Polyvinyl acetate, or PVA, glue is a very useful artists material that can also be used in the household. Despite its fancy name, PVA is basically good old fashioned white glue. It can be refined for use in an archival art project like sizing or gluing paper to panels. It is made for use on porous things like paper or wood.
PVA glue is non-toxic. You can handle it without danger, though it should not be consumed. It does not set off gassy fumes, so you don't need to think about ventilation on cold days or in close rooms.
The drying time on PVA glue is quick. Normally, a thin coat dries in less that 30 minutes. For heavier applications, allow more time. Keep pressure on the bind for the best seal. Use either clamps or weights. The glue cures to full strength in around 24 hours.
PVA glues can be reversed with water. This means that if you need to remove something that has been attached with PVA glue, you can use some water to undo the bind. For archival purposes, this is important, as you want whatever you do in preparing a stretcher or panel to be undone by conservationists later, if necessary.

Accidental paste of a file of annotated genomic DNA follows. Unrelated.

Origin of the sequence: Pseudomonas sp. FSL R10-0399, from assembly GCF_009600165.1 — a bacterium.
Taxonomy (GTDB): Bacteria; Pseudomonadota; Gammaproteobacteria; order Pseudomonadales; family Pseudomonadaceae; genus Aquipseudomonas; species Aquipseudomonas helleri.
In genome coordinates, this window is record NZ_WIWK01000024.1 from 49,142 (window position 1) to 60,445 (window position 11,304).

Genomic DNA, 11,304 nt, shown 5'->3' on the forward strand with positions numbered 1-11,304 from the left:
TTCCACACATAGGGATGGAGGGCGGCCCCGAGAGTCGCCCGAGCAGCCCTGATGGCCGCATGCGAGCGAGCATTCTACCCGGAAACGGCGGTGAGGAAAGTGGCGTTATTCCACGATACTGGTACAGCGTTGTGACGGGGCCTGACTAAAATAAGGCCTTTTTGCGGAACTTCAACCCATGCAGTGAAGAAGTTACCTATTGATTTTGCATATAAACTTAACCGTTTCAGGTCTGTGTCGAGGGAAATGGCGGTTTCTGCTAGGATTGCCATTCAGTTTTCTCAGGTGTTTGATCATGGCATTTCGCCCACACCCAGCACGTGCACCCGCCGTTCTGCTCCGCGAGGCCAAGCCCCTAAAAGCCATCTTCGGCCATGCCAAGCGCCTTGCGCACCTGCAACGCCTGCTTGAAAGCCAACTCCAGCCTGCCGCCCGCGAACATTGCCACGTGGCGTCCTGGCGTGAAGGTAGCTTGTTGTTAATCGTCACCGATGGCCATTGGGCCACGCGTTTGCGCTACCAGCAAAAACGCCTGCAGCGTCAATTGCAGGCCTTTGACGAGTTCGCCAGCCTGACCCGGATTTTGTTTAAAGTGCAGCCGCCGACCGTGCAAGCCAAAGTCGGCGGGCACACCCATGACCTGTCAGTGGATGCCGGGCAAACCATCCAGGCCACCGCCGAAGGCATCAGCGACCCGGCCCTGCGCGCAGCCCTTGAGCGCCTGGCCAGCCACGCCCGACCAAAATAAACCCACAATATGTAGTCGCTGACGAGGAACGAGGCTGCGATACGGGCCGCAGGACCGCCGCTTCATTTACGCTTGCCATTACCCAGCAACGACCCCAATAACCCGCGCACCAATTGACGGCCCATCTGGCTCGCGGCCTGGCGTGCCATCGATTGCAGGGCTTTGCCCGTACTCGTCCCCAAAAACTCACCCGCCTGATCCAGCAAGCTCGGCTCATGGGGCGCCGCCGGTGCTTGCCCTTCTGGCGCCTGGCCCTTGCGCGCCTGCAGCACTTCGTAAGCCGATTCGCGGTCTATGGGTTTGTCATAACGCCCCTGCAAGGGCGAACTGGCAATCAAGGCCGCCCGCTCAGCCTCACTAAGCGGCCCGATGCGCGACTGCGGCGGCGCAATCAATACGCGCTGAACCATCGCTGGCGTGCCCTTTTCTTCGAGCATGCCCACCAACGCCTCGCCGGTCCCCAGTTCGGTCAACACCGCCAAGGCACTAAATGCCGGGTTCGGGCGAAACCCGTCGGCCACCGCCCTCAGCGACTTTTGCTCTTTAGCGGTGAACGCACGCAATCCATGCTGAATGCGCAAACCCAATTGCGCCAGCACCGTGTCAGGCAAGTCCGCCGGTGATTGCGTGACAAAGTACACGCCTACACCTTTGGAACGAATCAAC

Cleaning up PVA glue is accomplished with simple soap and water. You don't need special detergents or toxic thinners. Dried paint can be peeled off harder surfaces without damaging them. Do not allow the glue to freeze in storage.
- "The Artist's Handbook"; Ralph Mayer; 1991
- Gamblin Colors: Sizes and Grounds